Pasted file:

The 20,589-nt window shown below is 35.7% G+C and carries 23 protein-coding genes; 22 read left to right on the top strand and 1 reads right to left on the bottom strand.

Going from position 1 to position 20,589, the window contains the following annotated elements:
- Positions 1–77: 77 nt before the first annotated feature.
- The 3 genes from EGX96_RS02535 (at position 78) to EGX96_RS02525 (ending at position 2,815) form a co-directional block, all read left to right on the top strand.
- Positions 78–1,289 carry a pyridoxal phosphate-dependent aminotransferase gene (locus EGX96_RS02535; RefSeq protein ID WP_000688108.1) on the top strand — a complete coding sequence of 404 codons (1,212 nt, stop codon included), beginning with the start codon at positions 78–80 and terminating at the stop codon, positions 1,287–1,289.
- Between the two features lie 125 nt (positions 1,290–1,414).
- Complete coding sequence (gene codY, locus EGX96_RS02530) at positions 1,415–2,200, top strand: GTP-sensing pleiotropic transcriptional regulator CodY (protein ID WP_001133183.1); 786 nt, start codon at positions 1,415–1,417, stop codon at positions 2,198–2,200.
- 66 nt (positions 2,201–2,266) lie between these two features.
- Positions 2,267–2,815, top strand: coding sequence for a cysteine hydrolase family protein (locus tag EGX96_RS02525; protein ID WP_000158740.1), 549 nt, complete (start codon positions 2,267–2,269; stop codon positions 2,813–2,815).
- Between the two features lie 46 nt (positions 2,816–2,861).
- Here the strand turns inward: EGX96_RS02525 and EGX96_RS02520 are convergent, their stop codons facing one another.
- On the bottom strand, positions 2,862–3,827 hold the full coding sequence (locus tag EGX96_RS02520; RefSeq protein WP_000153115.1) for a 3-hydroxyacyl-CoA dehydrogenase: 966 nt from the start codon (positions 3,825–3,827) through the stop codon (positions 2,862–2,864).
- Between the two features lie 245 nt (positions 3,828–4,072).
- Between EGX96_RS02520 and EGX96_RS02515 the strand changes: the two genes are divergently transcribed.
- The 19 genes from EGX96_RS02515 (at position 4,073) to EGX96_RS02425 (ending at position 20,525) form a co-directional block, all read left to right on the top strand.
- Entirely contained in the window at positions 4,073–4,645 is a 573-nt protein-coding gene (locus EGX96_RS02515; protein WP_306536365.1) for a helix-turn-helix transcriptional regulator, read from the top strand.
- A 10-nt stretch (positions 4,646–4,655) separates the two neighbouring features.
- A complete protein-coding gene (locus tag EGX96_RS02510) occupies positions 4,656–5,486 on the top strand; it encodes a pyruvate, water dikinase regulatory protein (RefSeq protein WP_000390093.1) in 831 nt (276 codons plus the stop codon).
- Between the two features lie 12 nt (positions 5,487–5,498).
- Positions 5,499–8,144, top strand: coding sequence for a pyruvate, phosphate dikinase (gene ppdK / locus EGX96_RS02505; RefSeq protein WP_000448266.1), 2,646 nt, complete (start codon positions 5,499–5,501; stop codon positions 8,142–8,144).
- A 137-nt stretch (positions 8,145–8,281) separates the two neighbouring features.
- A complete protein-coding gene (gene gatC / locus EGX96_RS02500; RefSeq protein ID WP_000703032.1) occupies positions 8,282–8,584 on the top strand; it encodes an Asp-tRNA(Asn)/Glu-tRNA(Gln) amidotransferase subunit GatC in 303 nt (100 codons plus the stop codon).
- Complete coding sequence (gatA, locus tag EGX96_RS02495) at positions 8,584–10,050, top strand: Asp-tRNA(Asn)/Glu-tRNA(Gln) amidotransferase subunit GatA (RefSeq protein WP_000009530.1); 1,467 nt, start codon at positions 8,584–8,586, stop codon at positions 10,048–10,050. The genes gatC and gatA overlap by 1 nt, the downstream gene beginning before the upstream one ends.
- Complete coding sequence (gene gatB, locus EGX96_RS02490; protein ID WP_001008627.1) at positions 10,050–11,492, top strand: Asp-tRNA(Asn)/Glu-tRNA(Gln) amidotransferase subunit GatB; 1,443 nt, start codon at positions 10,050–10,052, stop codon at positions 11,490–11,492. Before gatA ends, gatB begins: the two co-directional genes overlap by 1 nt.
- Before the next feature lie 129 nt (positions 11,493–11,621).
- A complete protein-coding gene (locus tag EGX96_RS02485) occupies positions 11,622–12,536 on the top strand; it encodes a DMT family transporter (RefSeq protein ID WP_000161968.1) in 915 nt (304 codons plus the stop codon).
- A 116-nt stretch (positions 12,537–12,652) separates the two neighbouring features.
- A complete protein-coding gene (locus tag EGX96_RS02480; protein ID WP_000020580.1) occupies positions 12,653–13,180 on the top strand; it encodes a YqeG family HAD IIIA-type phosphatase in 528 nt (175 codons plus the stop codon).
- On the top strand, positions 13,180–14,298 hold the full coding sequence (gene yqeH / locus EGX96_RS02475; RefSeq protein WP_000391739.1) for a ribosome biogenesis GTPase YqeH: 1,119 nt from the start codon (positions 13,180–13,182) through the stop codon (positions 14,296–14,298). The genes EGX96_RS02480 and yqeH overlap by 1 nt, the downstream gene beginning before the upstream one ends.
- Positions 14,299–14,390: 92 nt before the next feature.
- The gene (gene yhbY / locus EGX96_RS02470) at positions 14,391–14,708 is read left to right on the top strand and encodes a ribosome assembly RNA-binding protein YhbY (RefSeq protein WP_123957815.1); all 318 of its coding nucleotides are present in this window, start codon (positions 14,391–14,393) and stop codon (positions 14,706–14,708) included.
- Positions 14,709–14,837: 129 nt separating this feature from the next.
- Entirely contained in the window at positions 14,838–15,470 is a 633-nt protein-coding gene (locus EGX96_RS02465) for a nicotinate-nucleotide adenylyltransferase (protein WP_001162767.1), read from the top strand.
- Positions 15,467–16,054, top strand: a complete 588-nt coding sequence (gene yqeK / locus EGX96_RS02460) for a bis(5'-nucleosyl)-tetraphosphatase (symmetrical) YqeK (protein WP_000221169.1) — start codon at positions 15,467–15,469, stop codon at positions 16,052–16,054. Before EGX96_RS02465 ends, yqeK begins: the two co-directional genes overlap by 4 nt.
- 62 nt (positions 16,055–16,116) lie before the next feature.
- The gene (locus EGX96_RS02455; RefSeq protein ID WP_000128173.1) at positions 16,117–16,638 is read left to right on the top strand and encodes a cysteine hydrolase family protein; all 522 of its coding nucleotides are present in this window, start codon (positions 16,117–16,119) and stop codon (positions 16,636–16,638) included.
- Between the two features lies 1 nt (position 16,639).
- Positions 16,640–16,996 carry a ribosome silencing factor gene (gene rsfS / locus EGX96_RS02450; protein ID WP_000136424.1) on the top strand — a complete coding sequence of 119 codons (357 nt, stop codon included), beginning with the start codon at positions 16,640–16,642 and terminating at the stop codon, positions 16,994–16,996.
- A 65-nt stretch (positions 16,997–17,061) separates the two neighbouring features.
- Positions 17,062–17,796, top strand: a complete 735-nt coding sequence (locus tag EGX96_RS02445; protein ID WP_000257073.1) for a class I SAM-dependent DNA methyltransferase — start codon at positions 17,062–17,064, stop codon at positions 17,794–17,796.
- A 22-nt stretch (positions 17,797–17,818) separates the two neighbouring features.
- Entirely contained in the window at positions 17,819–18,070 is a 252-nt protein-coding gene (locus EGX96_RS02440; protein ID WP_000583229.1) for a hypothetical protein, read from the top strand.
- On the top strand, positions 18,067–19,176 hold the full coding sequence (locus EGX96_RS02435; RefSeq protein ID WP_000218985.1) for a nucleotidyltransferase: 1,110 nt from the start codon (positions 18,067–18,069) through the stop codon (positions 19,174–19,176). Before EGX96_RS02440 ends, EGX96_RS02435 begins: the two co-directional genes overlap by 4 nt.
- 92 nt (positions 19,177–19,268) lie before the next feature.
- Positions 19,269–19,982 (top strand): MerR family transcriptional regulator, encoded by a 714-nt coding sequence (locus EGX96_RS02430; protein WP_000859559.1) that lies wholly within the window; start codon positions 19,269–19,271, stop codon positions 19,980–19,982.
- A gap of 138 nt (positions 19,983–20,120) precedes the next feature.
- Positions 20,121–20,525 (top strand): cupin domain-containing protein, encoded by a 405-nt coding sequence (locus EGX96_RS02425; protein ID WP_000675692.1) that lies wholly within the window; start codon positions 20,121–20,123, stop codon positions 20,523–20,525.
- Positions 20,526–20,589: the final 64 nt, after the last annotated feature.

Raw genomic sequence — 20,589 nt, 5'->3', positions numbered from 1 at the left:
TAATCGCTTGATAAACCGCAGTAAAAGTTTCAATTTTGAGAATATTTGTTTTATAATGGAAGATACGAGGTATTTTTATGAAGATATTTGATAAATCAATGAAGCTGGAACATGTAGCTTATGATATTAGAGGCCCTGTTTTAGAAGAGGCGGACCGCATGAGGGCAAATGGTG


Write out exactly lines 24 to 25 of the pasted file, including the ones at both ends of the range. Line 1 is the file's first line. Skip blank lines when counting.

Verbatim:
- Complete coding sequence (gene gatB, locus EGX96_RS02490; protein ID WP_001008627.1) at positions 10,050–11,492, top strand: Asp-tRNA(Asn)/Glu-tRNA(Gln) amidotransferase subunit GatB; 1,443 nt, start codon at positions 10,050–10,052, stop codon at positions 11,490–11,492. Before gatA ends, gatB begins: the two co-directional genes overlap by 1 nt.
- Before the next feature lie 129 nt (positions 11,493–11,621).